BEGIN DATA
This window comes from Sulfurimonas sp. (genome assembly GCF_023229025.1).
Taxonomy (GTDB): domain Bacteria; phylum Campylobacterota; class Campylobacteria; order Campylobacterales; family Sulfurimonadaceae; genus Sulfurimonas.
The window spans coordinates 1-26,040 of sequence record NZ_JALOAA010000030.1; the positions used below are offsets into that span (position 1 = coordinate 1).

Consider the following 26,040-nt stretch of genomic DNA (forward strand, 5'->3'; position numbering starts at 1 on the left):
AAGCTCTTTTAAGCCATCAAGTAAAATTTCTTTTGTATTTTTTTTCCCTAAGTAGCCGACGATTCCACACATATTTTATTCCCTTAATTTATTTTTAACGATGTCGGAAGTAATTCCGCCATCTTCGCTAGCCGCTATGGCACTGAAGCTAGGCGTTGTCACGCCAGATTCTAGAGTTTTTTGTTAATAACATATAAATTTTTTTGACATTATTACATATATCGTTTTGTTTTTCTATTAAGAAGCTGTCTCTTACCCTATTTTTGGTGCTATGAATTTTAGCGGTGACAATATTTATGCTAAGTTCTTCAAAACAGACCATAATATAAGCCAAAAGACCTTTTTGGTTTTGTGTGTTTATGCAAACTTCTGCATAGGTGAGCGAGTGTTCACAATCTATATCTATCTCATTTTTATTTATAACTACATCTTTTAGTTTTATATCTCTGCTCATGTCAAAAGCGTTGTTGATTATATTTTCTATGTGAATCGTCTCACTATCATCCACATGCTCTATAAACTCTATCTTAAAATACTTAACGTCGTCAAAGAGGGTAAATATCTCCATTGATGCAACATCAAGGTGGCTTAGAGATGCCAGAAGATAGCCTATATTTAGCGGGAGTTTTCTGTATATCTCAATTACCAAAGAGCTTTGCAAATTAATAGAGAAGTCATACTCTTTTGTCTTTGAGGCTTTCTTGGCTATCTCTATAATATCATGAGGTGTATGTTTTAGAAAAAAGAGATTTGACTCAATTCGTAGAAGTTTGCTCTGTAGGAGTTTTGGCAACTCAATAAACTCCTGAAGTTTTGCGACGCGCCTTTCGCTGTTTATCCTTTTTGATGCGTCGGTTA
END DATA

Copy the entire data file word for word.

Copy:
This window comes from Sulfurimonas sp. (genome assembly GCF_023229025.1).
Taxonomy (GTDB): domain Bacteria; phylum Campylobacterota; class Campylobacteria; order Campylobacterales; family Sulfurimonadaceae; genus Sulfurimonas.
The window spans coordinates 1-26,040 of sequence record NZ_JALOAA010000030.1; the positions used below are offsets into that span (position 1 = coordinate 1).

Consider the following 26,040-nt stretch of genomic DNA (forward strand, 5'->3'; position numbering starts at 1 on the left):
AAGCTCTTTTAAGCCATCAAGTAAAATTTCTTTTGTATTTTTTTTCCCTAAGTAGCCGACGATTCCACACATATTTTATTCCCTTAATTTATTTTTAACGATGTCGGAAGTAATTCCGCCATCTTCGCTAGCCGCTATGGCACTGAAGCTAGGCGTTGTCACGCCAGATTCTAGAGTTTTTTGTTAATAACATATAAATTTTTTTGACATTATTACATATATCGTTTTGTTTTTCTATTAAGAAGCTGTCTCTTACCCTATTTTTGGTGCTATGAATTTTAGCGGTGACAATATTTATGCTAAGTTCTTCAAAACAGACCATAATATAAGCCAAAAGACCTTTTTGGTTTTGTGTGTTTATGCAAACTTCTGCATAGGTGAGCGAGTGTTCACAATCTATATCTATCTCATTTTTATTTATAACTACATCTTTTAGTTTTATATCTCTGCTCATGTCAAAAGCGTTGTTGATTATATTTTCTATGTGAATCGTCTCACTATCATCCACATGCTCTATAAACTCTATCTTAAAATACTTAACGTCGTCAAAGAGGGTAAATATCTCCATTGATGCAACATCAAGGTGGCTTAGAGATGCCAGAAGATAGCCTATATTTAGCGGGAGTTTTCTGTATATCTCAATTACCAAAGAGCTTTGCAAATTAATAGAGAAGTCATACTCTTTTGTCTTTGAGGCTTTCTTGGCTATCTCTATAATATCATGAGGTGTATGTTTTAGAAAAAAGAGATTTGACTCAATTCGTAGAAGTTTGCTCTGTAGGAGTTTTGGCAACTCAATAAACTCCTGAAGTTTTGCGACGCGCCTTTCGCTGTTTATCCTTTTTGATGCGTCGGTTA